Quite simply, we can get a glimpse into someone’s mind by observing precisely what the individual says and does. We review all risk factors, behavioral warning signs, and violence inhibitors, to obtain a more complete picture of whether the individual is heading toward violence. Then, we can intervene, get help for the person, and manage the possible threat in a way that will keep others safe. If we find that we do have concerns about the individual’s mental health, this is the time to summon the person’s support system and refer him or her for assistance.

This discussion would not be complete without acknowledging that in the aftermath of a number of school shooting attacks, previously overlooked indicators of undiagnosed mental illness were uncovered.[5] While the incidence of school shooting is rare, and the link between mental illness and violence is tenuous, we always want to watch for signs of possible mental health issues, and attend to them swiftly.

Other risk factors and warning signs of violence include access to weapons, substance use/abuse, noncompliance with psychiatric medication or treatment, fascination/preoccupation with weapons and violence, a commando mentality, holding onto grievances, a model or script for using violence to solve problems, feelings of envy, anger, rage and hopelessness, a sense of being entitled to revenge for a perceived wrong, and a feeling of marginalization from peers. Can a distorted sense of reality or skewed thought patterns be behind some of these factors? Absolutely!

There are also specific protective factors shown to inhibit violence. These may or may not be present in a given individual’s life. It is the totality of the situation that ultimately determines the outcome.

Small steps we can take each day to keep our schools safe include making vital personal connections with our students, fostering a positive, equitable school climate, educating others and ourselves about the risk factors and warning signs of mental illness, suicide, and violence, and keeping a watchful eye on students. We can develop a process in our schools for referral, assessment, and intervention to provide the help our students need. With all of these preventive measures in place, we can trust that we’ve made our schools a much safer place to learn.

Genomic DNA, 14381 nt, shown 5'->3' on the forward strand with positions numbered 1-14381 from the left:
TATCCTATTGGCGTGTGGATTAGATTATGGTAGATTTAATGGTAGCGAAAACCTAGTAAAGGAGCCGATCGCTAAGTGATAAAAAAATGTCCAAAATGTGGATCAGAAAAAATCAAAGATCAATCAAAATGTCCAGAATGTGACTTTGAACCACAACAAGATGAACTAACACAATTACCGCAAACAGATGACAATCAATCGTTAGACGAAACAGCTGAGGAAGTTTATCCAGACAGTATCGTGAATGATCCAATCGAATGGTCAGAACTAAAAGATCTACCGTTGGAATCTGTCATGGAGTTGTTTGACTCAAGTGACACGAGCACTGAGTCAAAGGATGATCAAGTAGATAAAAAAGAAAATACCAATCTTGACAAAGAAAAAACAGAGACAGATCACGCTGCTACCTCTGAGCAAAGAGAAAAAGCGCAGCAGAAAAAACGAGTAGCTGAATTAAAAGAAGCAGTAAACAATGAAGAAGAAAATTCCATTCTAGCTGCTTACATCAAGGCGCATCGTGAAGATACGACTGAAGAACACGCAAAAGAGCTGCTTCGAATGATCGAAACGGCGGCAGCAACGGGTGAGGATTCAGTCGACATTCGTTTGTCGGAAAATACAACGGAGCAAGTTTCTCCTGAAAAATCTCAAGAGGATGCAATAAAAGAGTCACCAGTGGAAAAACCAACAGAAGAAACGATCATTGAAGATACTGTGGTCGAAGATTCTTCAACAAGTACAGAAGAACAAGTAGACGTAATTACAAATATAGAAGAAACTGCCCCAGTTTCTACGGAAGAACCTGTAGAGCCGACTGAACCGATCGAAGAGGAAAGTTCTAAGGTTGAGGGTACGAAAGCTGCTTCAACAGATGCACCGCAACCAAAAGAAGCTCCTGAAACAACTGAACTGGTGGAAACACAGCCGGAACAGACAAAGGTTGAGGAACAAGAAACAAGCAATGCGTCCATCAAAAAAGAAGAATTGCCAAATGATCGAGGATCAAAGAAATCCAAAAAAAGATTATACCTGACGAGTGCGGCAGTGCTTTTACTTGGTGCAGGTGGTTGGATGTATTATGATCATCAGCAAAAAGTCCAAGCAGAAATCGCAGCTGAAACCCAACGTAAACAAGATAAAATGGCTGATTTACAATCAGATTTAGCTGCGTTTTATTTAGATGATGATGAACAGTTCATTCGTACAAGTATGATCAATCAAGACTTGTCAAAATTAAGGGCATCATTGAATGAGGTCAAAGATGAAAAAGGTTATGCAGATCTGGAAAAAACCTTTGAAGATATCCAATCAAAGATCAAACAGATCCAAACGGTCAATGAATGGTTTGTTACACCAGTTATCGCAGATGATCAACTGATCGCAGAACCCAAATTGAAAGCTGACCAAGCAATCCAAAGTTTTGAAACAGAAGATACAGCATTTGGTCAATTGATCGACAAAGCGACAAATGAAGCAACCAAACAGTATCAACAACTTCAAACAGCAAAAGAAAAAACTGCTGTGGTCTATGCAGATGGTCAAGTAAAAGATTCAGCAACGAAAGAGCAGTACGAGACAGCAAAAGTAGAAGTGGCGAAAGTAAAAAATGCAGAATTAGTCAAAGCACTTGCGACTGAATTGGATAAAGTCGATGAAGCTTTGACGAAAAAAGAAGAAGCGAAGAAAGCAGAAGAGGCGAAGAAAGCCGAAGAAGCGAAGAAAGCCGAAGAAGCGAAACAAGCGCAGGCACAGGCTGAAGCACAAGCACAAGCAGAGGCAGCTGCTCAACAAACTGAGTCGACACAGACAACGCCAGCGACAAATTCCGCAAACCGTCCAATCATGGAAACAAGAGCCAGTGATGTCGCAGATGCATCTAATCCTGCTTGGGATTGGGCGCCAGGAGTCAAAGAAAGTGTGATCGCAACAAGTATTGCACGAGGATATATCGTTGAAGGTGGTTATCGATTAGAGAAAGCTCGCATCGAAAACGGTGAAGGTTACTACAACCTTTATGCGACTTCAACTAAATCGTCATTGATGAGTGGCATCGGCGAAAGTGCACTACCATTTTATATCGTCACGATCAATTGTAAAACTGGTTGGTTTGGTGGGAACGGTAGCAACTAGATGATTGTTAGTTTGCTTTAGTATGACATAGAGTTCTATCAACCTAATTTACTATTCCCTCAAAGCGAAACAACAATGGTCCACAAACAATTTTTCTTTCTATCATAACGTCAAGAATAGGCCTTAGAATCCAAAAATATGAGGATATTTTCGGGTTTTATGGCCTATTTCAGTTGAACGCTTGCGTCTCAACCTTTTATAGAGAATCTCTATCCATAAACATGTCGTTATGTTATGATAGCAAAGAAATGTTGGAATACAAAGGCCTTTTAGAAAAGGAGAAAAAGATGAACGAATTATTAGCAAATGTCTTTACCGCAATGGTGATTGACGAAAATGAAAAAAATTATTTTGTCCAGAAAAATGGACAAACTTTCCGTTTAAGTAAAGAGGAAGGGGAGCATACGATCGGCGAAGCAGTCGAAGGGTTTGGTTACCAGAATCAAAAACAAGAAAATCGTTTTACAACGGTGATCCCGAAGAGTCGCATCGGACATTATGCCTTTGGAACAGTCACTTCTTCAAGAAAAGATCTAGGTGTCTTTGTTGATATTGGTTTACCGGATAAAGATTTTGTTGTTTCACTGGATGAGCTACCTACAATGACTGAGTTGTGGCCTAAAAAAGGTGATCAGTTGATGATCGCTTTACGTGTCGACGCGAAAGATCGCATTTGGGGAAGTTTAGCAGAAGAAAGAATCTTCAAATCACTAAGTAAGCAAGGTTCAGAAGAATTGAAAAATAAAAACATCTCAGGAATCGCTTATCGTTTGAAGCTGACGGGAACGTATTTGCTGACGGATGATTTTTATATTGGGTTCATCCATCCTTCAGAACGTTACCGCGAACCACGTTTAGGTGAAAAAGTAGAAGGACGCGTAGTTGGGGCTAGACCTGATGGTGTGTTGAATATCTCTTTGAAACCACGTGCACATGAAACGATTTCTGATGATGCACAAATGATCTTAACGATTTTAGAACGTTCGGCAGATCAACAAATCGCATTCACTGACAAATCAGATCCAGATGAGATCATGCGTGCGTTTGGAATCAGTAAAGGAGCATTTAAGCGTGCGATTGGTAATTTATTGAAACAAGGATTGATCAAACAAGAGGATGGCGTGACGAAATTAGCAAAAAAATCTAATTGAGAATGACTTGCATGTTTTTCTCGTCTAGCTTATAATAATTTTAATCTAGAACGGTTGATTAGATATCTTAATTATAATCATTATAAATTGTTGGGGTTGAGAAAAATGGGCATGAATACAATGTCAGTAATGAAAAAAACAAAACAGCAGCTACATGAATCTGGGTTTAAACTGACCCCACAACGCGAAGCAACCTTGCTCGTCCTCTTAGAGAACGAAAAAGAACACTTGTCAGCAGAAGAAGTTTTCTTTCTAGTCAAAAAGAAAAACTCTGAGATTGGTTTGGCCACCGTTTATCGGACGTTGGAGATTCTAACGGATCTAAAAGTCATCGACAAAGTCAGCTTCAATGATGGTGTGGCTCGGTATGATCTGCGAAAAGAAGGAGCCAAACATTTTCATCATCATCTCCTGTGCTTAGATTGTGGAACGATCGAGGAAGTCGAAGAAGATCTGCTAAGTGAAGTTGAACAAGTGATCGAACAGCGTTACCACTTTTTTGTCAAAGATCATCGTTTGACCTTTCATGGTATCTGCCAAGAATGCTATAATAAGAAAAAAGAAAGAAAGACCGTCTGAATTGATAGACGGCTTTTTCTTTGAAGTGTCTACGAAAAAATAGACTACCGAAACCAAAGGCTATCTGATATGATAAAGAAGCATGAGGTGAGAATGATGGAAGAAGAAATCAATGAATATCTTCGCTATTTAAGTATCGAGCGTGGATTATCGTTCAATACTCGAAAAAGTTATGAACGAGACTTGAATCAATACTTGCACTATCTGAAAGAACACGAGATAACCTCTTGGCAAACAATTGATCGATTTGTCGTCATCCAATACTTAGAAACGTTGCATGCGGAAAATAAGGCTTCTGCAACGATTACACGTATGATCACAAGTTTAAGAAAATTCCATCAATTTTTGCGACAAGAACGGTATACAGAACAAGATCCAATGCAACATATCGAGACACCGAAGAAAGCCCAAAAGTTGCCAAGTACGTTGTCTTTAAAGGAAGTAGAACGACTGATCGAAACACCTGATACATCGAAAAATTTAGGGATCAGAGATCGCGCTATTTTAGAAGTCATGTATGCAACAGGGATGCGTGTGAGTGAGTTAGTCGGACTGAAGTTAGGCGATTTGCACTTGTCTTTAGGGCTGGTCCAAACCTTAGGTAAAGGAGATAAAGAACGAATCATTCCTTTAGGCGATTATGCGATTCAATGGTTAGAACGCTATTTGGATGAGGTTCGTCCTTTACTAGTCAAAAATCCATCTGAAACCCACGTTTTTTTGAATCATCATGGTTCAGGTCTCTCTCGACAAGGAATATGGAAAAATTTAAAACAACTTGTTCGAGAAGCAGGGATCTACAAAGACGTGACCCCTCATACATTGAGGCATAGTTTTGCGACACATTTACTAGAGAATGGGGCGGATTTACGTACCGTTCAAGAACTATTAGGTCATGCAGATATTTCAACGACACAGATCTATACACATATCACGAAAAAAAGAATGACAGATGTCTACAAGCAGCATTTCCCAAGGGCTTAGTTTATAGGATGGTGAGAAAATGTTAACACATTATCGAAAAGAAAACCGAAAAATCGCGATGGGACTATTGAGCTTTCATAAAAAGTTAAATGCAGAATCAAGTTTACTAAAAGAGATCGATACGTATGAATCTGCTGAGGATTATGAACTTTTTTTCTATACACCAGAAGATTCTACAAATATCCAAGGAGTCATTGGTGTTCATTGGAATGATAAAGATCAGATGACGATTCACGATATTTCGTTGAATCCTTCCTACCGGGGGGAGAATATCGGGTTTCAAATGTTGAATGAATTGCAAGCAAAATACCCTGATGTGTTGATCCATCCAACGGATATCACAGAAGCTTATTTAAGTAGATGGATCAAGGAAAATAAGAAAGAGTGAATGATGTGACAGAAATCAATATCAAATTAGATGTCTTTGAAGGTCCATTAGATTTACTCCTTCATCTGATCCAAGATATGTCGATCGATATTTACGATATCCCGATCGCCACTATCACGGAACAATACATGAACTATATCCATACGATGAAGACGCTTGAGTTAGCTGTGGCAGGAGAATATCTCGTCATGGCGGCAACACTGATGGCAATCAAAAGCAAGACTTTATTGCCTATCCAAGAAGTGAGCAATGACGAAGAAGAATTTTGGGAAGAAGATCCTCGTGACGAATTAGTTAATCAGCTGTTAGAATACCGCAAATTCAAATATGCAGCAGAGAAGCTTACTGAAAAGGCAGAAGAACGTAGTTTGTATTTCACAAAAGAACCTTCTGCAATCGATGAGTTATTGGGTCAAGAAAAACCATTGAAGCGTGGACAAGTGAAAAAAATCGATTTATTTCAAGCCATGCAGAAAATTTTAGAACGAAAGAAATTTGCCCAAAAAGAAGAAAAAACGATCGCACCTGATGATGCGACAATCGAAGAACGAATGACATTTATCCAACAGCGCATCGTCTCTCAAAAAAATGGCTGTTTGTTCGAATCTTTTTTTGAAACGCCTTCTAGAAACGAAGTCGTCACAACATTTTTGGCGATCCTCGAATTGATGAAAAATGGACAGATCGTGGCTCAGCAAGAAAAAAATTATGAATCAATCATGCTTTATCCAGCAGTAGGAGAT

– Susan Sibole, B.A. Psychology, M.S. Counseling Psychology, Youth Risk Prevention Specialists
Founder of Youth Risk Prevention Specialists and creator of the SafeAware program, Suzanne Sibole works with school districts nationwide to significantly increase their levels of safety. With the SafeAware program, schools receive step-by-step assistance developing safety and crisis response plans and setting up violence threat assessment teams. Suzanne trains all staff on everyday school safety, detecting the warning signs of suicide and violence, and the importance of reporting and following up. She then works with key staff members until they are confident assessing individual cases and managing potential school threats. She also speaks to parents about their critical role in school safety and violence prevention. Suzanne has trained at the Gavin de Becker Academy, is a member of ATAP (Association of Threat Assessment Professionals), and works with with national school safety and threat assessment experts.

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[1] Friedman, Richard A., M.D. The New York Times, December 17, 2012.

[2] Brekke JS, Prindle C, Bae SW, Long JD. Risks for individuals with schizophrenia who are living in the community. Psychiatric Services. 2001; 52(10):1358–1366. [PubMed]

[3] University of Washington School of Social Work http://depts.washington.edu/mhreport/facts_suicide.php

[4] Singh, Pavita, MPH. Huffpost Media, Jan 28, 2016

[5] Langman, Peter. School Shooters: Understanding High School, College, and Adult Perpetrators, Rowan & Littlefield, January 2015